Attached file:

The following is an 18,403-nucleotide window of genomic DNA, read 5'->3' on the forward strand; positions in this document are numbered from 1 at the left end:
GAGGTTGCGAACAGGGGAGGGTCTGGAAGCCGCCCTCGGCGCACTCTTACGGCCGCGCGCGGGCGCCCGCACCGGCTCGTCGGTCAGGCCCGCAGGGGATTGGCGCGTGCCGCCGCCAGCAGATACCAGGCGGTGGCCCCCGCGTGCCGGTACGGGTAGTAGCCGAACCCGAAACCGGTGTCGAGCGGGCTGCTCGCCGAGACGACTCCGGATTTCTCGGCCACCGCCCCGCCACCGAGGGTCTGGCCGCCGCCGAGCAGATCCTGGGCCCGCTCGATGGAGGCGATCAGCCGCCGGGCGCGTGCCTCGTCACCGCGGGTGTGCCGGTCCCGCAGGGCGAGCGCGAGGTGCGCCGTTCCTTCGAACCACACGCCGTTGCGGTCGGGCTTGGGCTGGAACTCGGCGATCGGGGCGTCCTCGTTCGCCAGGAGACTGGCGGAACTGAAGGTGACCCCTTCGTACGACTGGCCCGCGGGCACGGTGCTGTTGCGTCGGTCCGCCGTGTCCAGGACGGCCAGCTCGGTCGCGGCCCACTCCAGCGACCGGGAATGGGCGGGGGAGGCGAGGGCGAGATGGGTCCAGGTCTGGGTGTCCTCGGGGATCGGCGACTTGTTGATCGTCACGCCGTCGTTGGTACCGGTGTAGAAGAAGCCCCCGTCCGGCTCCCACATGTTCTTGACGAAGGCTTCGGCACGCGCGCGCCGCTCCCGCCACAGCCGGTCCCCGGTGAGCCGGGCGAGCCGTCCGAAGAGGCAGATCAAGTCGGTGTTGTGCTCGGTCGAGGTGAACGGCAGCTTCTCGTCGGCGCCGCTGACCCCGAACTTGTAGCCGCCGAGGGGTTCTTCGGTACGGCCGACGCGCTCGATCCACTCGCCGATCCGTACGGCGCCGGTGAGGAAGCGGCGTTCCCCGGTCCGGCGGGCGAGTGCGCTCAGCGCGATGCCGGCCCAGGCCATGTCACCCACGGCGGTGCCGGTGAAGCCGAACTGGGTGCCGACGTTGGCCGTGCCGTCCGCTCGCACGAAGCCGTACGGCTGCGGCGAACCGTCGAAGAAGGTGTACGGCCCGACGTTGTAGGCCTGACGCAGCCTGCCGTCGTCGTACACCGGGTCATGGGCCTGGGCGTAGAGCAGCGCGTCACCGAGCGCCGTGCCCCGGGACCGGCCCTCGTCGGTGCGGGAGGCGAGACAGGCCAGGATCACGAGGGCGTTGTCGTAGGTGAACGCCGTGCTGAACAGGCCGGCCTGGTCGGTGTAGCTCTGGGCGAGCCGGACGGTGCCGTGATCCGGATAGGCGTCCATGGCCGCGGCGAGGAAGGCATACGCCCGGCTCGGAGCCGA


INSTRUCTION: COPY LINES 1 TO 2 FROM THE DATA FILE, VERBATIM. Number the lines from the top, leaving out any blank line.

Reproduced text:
The following is an 18,403-nucleotide window of genomic DNA, read 5'->3' on the forward strand; positions in this document are numbered from 1 at the left end:
GAGGTTGCGAACAGGGGAGGGTCTGGAAGCCGCCCTCGGCGCACTCTTACGGCCGCGCGCGGGCGCCCGCACCGGCTCGTCGGTCAGGCCCGCAGGGGATTGGCGCGTGCCGCCGCCAGCAGATACCAGGCGGTGGCCCCCGCGTGCCGGTACGGGTAGTAGCCGAACCCGAAACCGGTGTCGAGCGGGCTGCTCGCCGAGACGACTCCGGATTTCTCGGCCACCGCCCCGCCACCGAGGGTCTGGCCGCCGCCGAGCAGATCCTGGGCCCGCTCGATGGAGGCGATCAGCCGCCGGGCGCGTGCCTCGTCACCGCGGGTGTGCCGGTCCCGCAGGGCGAGCGCGAGGTGCGCCGTTCCTTCGAACCACACGCCGTTGCGGTCGGGCTTGGGCTGGAACTCGGCGATCGGGGCGTCCTCGTTCGCCAGGAGACTGGCGGAACTGAAGGTGACCCCTTCGTACGACTGGCCCGCGGGCACGGTGCTGTTGCGTCGGTCCGCCGTGTCCAGGACGGCCAGCTCGGTCGCGGCCCACTCCAGCGACCGGGAATGGGCGGGGGAGGCGAGGGCGAGATGGGTCCAGGTCTGGGTGTCCTCGGGGATCGGCGACTTGTTGATCGTCACGCCGTCGTTGGTACCGGTGTAGAAGAAGCCCCCGTCCGGCTCCCACATGTTCTTGACGAAGGCTTCGGCACGCGCGCGCCGCTCCCGCCACAGCCGGTCCCCGGTGAGCCGGGCGAGCCGTCCGAAGAGGCAGATCAAGTCGGTGTTGTGCTCGGTCGAGGTGAACGGCAGCTTCTCGTCGGCGCCGCTGACCCCGAACTTGTAGCCGCCGAGGGGTTCTTCGGTACGGCCGACGCGCTCGATCCACTCGCCGATCCGTACGGCGCCGGTGAGGAAGCGGCGTTCCCCGGTCCGGCGGGCGAGTGCGCTCAGCGCGATGCCGGCCCAGGCCATGTCACCCACGGCGGTGCCGGTGAAGCCGAACTGGGTGCCGACGTTGGCCGTGCCGTCCGCTCGCACGAAGCCGTACGGCTGCGGCGAACCGTCGAAGAAGGTGTACGGCCCGACGTTGTAGGCCTGACGCAGCCTGCCGTCGTCGTACACCGGGTCATGGGCCTGGGCGTAGAGCAGCGCGTCACCGAGCGCCGTGCCCCGGGACCGGCCCTCGTCGGTGCGGGAGGCGAGACAGGCCAGGATCACGAGGGCGTTGTCGTAGGTGAACGCCGTGCTGAACAGGCCGGCCTGGTCGGTGTAGCTCTGGGCGAGCCGGACGGTGCCGTGATCCGGATAGGCGTCCATGGCCGCGGCGAGGAAGGCATACGCCCGGCTCGGAGCCGA